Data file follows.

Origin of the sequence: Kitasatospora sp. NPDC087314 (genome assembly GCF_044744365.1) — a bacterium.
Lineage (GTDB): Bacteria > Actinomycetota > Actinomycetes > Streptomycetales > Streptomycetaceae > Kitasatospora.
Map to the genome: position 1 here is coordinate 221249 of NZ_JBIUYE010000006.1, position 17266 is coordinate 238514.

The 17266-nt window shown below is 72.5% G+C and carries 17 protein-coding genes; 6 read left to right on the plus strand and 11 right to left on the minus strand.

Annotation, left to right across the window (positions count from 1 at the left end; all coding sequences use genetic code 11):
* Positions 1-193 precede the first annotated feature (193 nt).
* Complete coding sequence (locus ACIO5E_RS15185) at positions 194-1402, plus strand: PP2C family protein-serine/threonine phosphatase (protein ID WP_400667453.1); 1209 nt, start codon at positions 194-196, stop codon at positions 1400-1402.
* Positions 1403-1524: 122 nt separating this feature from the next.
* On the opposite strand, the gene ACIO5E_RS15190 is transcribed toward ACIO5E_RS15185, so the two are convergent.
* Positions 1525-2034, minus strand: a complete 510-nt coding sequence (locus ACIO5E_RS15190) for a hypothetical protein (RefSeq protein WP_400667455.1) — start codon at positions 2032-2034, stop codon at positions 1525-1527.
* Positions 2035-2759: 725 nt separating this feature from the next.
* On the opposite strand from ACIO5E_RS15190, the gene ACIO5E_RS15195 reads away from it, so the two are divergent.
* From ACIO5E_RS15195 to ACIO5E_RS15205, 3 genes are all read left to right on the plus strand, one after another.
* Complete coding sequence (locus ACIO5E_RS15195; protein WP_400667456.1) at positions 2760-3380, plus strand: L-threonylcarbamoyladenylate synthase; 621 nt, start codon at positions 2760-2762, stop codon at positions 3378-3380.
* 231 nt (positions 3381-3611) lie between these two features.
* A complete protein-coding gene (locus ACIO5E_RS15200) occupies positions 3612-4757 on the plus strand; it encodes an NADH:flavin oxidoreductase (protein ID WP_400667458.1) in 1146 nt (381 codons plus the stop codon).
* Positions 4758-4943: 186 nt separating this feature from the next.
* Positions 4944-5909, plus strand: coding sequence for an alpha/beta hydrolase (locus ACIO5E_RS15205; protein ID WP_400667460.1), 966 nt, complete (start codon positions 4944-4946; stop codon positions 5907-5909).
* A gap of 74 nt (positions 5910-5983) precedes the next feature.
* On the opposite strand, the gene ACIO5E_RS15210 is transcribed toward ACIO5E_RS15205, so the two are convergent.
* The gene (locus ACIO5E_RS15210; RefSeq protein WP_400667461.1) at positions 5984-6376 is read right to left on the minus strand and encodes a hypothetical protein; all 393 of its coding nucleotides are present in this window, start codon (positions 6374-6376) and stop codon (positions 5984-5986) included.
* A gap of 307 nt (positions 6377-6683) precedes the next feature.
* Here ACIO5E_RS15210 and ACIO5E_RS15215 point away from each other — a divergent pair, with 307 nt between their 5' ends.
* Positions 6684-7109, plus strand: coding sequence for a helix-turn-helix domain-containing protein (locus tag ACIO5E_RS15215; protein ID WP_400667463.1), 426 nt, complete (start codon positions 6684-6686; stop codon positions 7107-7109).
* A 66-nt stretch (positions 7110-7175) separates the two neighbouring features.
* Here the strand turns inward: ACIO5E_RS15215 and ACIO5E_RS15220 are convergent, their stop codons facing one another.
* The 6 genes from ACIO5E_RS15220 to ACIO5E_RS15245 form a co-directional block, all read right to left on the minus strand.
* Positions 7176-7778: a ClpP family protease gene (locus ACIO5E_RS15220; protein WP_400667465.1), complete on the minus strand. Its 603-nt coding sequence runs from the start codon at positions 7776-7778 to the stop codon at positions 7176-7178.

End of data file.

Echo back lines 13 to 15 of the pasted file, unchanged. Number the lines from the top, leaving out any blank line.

* From ACIO5E_RS15195 to ACIO5E_RS15205, 3 genes are all read left to right on the plus strand, one after another.
* Complete coding sequence (locus ACIO5E_RS15195; protein WP_400667456.1) at positions 2760-3380, plus strand: L-threonylcarbamoyladenylate synthase; 621 nt, start codon at positions 2760-2762, stop codon at positions 3378-3380.
* 231 nt (positions 3381-3611) lie between these two features.